Forcing Function

Only a month left in my Microsoft internship. Whew. Time flies!

I feel like I should start wrapping up my projects before my last week here; leaving it that late is always a bit of a setup for disaster. Things never quite go as one plans, and if no explicit schedule is set up for these final weeks, deadlines will inevitably drag. And in Program Management lingo, schedules provide a nice forcing function.

I went to the 2010 Seattle Auto Show on Sunday, and ogled some sweet, sweet driving machines. I sat in vehicles I had no business being in at my age and got up close and personal with the Tesla Roadster’s electric engine. There were the typical Toyotas, Fords, Lexus (Lexii?), Acuras, Mercedes, BMWs, GMs, and Hondas. But then there were the exotics: Fisker, Tesla, Aston Martin, Rolls Royce, Lotus, Maserati, Lambo, and Ferrari. Interestingly enough, one of the cars that garnered the most attention was a Hyundai! The Equus was set on a rotating pedestal, doors open, showing the crazy interior, LED headlamps, adaptive cruise control, rear adjustable massage seats, a complete entertainment system, garish chrome grill, and no Hyundai badge – and all at a price of less than $50k when it comes to the United States next year, according to the lady giving the spiel.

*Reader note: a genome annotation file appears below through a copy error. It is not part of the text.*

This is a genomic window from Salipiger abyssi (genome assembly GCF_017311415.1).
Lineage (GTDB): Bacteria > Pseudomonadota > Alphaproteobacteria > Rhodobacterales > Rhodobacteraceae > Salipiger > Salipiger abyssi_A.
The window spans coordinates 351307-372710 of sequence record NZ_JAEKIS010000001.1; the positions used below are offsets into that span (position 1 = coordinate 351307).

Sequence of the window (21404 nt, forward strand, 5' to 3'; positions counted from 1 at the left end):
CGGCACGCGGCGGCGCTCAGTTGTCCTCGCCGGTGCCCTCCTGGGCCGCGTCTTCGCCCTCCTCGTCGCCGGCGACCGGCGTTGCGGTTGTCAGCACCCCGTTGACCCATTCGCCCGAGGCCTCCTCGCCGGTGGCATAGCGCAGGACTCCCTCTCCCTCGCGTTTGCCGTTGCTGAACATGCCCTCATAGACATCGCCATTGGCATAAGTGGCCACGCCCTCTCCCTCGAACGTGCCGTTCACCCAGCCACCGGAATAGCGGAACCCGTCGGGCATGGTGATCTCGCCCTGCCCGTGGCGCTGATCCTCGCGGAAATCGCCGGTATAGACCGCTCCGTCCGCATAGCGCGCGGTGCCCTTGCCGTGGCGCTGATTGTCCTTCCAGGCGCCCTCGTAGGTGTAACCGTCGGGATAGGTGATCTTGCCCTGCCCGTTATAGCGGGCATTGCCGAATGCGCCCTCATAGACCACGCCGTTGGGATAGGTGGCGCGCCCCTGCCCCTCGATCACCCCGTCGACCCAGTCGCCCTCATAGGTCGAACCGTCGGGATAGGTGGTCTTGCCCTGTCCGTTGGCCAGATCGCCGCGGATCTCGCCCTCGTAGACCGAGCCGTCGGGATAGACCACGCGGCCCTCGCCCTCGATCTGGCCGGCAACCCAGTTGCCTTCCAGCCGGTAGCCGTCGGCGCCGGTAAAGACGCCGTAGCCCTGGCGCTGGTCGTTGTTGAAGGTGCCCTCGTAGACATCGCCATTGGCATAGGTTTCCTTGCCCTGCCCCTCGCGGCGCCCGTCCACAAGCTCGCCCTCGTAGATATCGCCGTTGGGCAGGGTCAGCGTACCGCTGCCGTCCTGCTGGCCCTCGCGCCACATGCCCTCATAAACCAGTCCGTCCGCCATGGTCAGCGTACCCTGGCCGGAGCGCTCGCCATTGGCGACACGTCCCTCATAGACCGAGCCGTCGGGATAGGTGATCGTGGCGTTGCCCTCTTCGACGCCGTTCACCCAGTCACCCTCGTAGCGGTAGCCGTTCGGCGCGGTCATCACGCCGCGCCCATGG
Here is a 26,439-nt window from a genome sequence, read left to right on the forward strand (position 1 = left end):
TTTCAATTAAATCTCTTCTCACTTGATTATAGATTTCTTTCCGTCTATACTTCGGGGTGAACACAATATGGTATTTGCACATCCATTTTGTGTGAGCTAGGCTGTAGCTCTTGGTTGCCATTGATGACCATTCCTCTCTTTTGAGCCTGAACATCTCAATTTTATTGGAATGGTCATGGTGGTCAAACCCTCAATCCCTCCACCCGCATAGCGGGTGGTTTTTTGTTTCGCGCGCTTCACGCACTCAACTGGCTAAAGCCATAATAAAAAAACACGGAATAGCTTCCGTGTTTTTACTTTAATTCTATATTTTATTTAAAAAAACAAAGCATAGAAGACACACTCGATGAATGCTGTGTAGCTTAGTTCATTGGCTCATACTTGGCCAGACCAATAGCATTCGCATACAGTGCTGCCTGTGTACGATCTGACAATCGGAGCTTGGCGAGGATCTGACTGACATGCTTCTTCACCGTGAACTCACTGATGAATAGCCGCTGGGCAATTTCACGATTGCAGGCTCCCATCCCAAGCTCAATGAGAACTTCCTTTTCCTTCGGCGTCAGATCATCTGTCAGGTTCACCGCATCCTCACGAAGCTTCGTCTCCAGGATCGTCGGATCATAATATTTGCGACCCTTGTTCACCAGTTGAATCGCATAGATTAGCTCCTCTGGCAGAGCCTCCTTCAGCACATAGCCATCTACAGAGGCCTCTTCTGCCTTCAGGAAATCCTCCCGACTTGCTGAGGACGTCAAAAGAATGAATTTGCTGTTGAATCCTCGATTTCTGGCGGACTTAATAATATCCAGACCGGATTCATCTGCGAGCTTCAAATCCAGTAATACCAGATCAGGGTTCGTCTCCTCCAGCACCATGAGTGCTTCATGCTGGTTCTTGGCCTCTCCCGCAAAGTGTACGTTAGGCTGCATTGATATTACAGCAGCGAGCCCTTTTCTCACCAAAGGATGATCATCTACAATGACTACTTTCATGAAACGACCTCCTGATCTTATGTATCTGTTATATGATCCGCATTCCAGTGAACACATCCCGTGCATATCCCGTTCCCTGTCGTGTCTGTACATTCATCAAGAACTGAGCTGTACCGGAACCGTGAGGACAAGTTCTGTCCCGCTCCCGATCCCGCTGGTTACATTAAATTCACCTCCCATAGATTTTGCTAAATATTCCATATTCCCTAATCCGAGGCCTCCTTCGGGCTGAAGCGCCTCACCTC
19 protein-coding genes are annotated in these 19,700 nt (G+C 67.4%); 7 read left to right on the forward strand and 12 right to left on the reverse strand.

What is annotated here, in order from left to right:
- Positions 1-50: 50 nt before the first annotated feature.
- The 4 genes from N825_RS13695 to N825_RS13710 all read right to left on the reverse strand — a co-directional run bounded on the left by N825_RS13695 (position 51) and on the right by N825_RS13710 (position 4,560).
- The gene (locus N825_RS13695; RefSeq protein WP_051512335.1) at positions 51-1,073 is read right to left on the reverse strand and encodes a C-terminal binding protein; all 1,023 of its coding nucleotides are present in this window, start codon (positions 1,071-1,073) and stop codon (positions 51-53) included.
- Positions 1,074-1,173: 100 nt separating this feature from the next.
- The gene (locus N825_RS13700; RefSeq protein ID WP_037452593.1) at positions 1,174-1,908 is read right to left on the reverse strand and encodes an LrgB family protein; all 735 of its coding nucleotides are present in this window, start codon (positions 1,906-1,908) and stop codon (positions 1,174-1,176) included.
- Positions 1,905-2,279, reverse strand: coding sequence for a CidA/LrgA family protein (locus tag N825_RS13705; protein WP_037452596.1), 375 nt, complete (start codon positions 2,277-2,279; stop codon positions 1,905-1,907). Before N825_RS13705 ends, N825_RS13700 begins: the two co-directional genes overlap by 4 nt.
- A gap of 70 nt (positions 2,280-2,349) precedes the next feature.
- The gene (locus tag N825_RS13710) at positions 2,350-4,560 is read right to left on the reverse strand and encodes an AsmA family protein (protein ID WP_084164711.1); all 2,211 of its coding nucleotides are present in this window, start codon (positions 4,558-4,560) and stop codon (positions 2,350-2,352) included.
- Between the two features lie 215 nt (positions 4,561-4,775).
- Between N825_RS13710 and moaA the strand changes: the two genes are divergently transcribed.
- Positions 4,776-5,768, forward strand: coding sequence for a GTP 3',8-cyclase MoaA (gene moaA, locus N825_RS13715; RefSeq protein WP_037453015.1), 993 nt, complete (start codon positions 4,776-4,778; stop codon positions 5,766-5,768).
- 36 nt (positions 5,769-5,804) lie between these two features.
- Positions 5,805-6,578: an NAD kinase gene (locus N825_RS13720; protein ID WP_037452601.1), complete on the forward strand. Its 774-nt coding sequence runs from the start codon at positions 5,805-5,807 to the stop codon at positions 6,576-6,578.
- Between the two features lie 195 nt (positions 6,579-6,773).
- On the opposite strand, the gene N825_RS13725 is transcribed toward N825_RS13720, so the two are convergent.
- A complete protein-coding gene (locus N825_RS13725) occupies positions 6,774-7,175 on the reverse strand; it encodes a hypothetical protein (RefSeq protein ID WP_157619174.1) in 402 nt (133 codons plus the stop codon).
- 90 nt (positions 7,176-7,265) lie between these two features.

Ferrari F430
No, that’s not the Equus – that’s the Ferrari F430

Back on the topic of work and career, my order for The Humane Interface and Don’t Make Me Think arrived from Amazon today. My passion lies in user experience and design, so I thought it was about time I read some of the books in the field. I attended a talk by a Microsoft PM last week on effective user interface design, which referenced these two books. I chatted with the speaker afterward, and she gave glowing reviews on the books so I went home and put in an order.


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